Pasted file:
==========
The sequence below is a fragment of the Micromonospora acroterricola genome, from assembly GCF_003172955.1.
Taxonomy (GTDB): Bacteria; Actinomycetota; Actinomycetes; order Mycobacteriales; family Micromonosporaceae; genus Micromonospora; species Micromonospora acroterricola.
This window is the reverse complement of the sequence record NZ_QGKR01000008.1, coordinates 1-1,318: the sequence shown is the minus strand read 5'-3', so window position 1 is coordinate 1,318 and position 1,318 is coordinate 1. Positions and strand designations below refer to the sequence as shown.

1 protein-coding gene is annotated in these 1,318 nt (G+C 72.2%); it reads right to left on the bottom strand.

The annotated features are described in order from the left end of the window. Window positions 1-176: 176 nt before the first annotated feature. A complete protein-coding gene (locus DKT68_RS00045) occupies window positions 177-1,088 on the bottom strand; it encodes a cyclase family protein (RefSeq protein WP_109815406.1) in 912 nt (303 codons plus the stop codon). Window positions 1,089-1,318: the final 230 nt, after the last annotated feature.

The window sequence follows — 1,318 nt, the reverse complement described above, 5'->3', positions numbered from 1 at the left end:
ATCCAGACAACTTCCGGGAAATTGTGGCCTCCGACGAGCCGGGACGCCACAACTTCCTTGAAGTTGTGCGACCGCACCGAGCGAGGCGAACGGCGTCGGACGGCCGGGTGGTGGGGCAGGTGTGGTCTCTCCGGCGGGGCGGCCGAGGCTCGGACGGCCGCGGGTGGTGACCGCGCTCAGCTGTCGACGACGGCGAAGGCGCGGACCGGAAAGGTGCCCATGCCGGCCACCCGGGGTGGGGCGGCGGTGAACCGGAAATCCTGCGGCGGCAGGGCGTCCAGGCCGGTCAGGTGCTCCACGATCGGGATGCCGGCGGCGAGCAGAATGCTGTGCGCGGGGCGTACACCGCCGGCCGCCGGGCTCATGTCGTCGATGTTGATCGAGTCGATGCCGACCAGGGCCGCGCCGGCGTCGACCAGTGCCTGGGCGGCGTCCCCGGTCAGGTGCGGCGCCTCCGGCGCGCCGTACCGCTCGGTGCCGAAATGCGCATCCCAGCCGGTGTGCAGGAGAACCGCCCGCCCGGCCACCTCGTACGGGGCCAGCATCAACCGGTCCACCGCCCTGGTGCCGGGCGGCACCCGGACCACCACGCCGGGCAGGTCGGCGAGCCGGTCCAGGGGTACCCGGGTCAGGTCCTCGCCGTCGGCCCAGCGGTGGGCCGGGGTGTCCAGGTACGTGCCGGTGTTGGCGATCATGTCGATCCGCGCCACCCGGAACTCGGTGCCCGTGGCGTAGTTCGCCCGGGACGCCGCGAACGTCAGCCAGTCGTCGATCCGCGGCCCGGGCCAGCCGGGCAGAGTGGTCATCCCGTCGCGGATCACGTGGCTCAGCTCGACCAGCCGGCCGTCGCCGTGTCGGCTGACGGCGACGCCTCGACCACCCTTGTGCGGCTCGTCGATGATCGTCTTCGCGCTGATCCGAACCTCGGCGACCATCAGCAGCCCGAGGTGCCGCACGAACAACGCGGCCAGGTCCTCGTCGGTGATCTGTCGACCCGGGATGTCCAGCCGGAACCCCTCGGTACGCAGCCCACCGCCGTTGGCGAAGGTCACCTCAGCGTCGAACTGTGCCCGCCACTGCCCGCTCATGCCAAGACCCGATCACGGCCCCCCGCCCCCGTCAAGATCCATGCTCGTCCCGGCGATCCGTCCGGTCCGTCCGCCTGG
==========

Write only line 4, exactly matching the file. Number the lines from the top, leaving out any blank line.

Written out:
1 protein-coding gene is annotated in these 1,318 nt (G+C 72.2%); it reads right to left on the bottom strand.